The Noah Project

Rebuilding a sustainable world.

Food Cultures and Customs: Food for Good in Action

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Rural Sociology Wageningen University

Food Cultures and Customs

The Rural Sociology Group coordinates a course called Food Cultures and Customs with the Philosophy Group.

The course is dedicated to examining the role that food plays in and across cultures. Food culture is understood to be the expression of how people value food and everything connected to food. As such, this course is an exploration into the ever changing social functions of food.

This means that we do not look at different cultures  and what they eat.  Instead, it entails an examination of the attitudes and assumptions that shape people’s lives; the rituals and beliefs that mark their identities; and the ways foods are grown, processed, sold and consumed in particular places. 

In this course we ask some big questions:

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Author: Daniela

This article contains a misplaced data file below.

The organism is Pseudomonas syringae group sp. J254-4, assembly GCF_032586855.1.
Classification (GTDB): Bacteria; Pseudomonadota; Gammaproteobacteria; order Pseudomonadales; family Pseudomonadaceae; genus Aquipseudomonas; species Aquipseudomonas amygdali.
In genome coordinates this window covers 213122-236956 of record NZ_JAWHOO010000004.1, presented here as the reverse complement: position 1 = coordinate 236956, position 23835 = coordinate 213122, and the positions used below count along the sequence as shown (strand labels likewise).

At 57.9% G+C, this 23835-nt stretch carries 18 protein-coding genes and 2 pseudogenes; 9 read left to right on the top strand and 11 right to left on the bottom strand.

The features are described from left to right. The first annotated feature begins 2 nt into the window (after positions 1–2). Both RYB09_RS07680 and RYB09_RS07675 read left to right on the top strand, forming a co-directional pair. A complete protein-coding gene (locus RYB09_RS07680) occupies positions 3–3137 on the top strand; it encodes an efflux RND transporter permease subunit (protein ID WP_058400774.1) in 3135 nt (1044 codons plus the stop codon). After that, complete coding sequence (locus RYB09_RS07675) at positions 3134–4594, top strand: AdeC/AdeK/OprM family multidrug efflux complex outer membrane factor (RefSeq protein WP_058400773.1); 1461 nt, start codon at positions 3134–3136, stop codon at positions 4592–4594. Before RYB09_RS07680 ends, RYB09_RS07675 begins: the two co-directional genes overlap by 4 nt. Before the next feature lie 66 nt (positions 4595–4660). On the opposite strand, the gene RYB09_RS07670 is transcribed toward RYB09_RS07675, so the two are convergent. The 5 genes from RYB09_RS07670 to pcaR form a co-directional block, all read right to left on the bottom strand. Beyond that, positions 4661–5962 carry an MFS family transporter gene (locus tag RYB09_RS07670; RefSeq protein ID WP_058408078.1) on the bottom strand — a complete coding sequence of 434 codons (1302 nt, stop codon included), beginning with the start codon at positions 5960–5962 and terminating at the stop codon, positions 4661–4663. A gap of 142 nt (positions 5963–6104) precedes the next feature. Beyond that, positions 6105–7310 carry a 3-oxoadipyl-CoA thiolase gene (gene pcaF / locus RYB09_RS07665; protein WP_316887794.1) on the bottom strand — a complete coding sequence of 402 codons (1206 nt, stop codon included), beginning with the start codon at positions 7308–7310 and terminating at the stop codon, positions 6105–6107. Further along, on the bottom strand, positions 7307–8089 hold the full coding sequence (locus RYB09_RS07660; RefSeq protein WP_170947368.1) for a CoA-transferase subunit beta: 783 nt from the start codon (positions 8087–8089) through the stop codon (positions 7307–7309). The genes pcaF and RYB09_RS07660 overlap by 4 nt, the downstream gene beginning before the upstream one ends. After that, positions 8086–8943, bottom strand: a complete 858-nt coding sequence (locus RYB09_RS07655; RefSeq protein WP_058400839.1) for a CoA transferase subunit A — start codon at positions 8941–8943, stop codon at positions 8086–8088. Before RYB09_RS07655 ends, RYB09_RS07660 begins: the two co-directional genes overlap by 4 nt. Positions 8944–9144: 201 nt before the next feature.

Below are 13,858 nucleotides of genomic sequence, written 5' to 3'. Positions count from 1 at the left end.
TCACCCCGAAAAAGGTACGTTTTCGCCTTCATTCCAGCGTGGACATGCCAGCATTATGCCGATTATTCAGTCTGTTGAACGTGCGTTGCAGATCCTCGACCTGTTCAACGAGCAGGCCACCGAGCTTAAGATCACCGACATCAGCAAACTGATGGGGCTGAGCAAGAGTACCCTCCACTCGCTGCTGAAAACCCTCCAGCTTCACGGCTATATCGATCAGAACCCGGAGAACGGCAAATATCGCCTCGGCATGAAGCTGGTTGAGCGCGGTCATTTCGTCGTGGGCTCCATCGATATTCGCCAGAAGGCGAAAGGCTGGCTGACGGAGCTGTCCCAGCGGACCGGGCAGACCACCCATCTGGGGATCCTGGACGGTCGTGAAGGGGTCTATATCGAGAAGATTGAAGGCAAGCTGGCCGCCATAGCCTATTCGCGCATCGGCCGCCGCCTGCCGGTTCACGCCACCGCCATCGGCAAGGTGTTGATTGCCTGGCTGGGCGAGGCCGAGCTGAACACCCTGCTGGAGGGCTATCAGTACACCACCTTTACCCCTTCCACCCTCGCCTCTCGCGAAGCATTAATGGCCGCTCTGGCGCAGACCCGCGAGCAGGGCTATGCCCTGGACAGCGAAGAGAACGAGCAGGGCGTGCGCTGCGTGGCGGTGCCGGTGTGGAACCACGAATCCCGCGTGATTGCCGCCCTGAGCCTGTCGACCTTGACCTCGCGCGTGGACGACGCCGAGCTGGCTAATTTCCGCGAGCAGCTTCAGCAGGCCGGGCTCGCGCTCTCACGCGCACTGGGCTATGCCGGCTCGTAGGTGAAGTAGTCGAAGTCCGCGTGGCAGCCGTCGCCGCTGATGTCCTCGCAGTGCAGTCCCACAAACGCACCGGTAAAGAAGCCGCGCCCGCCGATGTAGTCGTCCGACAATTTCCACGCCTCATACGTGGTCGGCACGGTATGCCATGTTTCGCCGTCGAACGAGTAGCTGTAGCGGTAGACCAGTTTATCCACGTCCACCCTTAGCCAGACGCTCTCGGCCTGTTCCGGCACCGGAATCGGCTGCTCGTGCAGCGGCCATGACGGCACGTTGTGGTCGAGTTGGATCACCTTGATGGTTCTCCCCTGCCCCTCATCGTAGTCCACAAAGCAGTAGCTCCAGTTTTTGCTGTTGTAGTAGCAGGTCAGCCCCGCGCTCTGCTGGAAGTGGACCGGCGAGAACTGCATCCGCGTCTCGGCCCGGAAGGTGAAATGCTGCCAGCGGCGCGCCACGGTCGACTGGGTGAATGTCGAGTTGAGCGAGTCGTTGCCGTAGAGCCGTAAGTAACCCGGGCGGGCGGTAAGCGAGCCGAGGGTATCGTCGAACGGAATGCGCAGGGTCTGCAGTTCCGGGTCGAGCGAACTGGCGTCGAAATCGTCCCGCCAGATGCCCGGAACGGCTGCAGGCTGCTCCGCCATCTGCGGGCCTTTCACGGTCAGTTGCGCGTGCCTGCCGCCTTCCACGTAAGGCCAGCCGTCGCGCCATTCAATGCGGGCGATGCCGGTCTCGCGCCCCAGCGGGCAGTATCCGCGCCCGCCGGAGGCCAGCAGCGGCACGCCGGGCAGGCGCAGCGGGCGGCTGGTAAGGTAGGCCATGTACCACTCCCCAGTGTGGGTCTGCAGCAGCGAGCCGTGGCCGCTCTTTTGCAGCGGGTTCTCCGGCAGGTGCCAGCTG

I will forever be grateful that I was introduced to the utility and beauty of hand crafted products early in life - from the symbolic motifs sewn into the coarse linen fabric of Croatian traditional wear to the colorful Kilim carpets that decorated the parquet floors in my grandmother's living room. I treasure the memories of my grandfather teaching me how to protect myself against the "evil eye," the smell of the flower stalls in the open air market where my grandmother bought produce early every morning for the day’s meals and the summers spent at my great grandmother's where the village wags would come to gossip over thick, black Turkish coffee in her cool stone kitchen. Someone noted that "For all of us that want to move forward, there are a very few that want to keep the old methods of production, traditions and crafts alive." I am a fellow traveler with those who value the old traditions and folk wisdom. I believe the knowledge they possess can contribute significantly to our efforts to build a more sustainable world - one that values the individual over the corporation, conservation over growth and happiness over wealth.

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